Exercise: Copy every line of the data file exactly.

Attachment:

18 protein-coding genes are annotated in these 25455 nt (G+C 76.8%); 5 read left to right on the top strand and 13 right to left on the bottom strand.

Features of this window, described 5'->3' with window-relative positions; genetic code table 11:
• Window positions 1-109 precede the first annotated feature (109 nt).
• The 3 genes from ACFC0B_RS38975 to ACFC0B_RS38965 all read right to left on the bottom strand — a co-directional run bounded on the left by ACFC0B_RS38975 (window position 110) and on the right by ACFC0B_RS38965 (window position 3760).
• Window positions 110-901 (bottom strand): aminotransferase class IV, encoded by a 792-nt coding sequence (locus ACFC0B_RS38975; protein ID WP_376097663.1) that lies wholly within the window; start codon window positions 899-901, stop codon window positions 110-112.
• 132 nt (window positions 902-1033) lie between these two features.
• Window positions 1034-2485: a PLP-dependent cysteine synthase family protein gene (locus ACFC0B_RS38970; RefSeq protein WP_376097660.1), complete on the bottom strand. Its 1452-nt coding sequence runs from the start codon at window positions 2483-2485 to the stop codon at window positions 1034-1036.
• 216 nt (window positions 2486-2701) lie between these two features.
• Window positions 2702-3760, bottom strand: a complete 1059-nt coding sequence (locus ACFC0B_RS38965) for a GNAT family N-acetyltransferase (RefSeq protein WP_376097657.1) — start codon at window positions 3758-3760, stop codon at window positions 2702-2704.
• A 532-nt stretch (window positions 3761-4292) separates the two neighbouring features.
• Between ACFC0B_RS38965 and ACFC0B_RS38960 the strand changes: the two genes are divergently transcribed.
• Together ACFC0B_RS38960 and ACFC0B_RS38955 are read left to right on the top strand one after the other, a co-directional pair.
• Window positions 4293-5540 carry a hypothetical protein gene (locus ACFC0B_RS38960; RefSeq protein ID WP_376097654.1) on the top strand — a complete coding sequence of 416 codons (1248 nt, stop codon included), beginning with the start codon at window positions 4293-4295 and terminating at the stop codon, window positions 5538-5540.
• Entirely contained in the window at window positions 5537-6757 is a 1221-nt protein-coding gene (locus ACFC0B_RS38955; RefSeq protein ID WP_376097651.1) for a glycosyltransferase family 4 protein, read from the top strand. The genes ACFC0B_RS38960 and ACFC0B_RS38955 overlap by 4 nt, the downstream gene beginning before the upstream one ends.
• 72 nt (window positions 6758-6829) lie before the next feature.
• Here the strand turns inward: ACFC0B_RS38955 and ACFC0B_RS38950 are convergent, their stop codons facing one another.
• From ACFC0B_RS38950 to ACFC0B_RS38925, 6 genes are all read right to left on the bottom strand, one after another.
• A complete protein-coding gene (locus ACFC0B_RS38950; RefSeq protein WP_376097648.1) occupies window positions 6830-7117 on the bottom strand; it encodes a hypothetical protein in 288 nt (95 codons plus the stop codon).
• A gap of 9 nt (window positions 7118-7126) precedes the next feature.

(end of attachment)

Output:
18 protein-coding genes are annotated in these 25455 nt (G+C 76.8%); 5 read left to right on the top strand and 13 right to left on the bottom strand.

Features of this window, described 5'->3' with window-relative positions; genetic code table 11:
• Window positions 1-109 precede the first annotated feature (109 nt).
• The 3 genes from ACFC0B_RS38975 to ACFC0B_RS38965 all read right to left on the bottom strand — a co-directional run bounded on the left by ACFC0B_RS38975 (window position 110) and on the right by ACFC0B_RS38965 (window position 3760).
• Window positions 110-901 (bottom strand): aminotransferase class IV, encoded by a 792-nt coding sequence (locus ACFC0B_RS38975; protein ID WP_376097663.1) that lies wholly within the window; start codon window positions 899-901, stop codon window positions 110-112.
• 132 nt (window positions 902-1033) lie between these two features.
• Window positions 1034-2485: a PLP-dependent cysteine synthase family protein gene (locus ACFC0B_RS38970; RefSeq protein WP_376097660.1), complete on the bottom strand. Its 1452-nt coding sequence runs from the start codon at window positions 2483-2485 to the stop codon at window positions 1034-1036.
• 216 nt (window positions 2486-2701) lie between these two features.
• Window positions 2702-3760, bottom strand: a complete 1059-nt coding sequence (locus ACFC0B_RS38965) for a GNAT family N-acetyltransferase (RefSeq protein WP_376097657.1) — start codon at window positions 3758-3760, stop codon at window positions 2702-2704.
• A 532-nt stretch (window positions 3761-4292) separates the two neighbouring features.
• Between ACFC0B_RS38965 and ACFC0B_RS38960 the strand changes: the two genes are divergently transcribed.
• Together ACFC0B_RS38960 and ACFC0B_RS38955 are read left to right on the top strand one after the other, a co-directional pair.
• Window positions 4293-5540 carry a hypothetical protein gene (locus ACFC0B_RS38960; RefSeq protein ID WP_376097654.1) on the top strand — a complete coding sequence of 416 codons (1248 nt, stop codon included), beginning with the start codon at window positions 4293-4295 and terminating at the stop codon, window positions 5538-5540.
• Entirely contained in the window at window positions 5537-6757 is a 1221-nt protein-coding gene (locus ACFC0B_RS38955; RefSeq protein ID WP_376097651.1) for a glycosyltransferase family 4 protein, read from the top strand. The genes ACFC0B_RS38960 and ACFC0B_RS38955 overlap by 4 nt, the downstream gene beginning before the upstream one ends.
• 72 nt (window positions 6758-6829) lie before the next feature.
• Here the strand turns inward: ACFC0B_RS38955 and ACFC0B_RS38950 are convergent, their stop codons facing one another.
• From ACFC0B_RS38950 to ACFC0B_RS38925, 6 genes are all read right to left on the bottom strand, one after another.
• A complete protein-coding gene (locus ACFC0B_RS38950; RefSeq protein WP_376097648.1) occupies window positions 6830-7117 on the bottom strand; it encodes a hypothetical protein in 288 nt (95 codons plus the stop codon).
• A gap of 9 nt (window positions 7118-7126) precedes the next feature.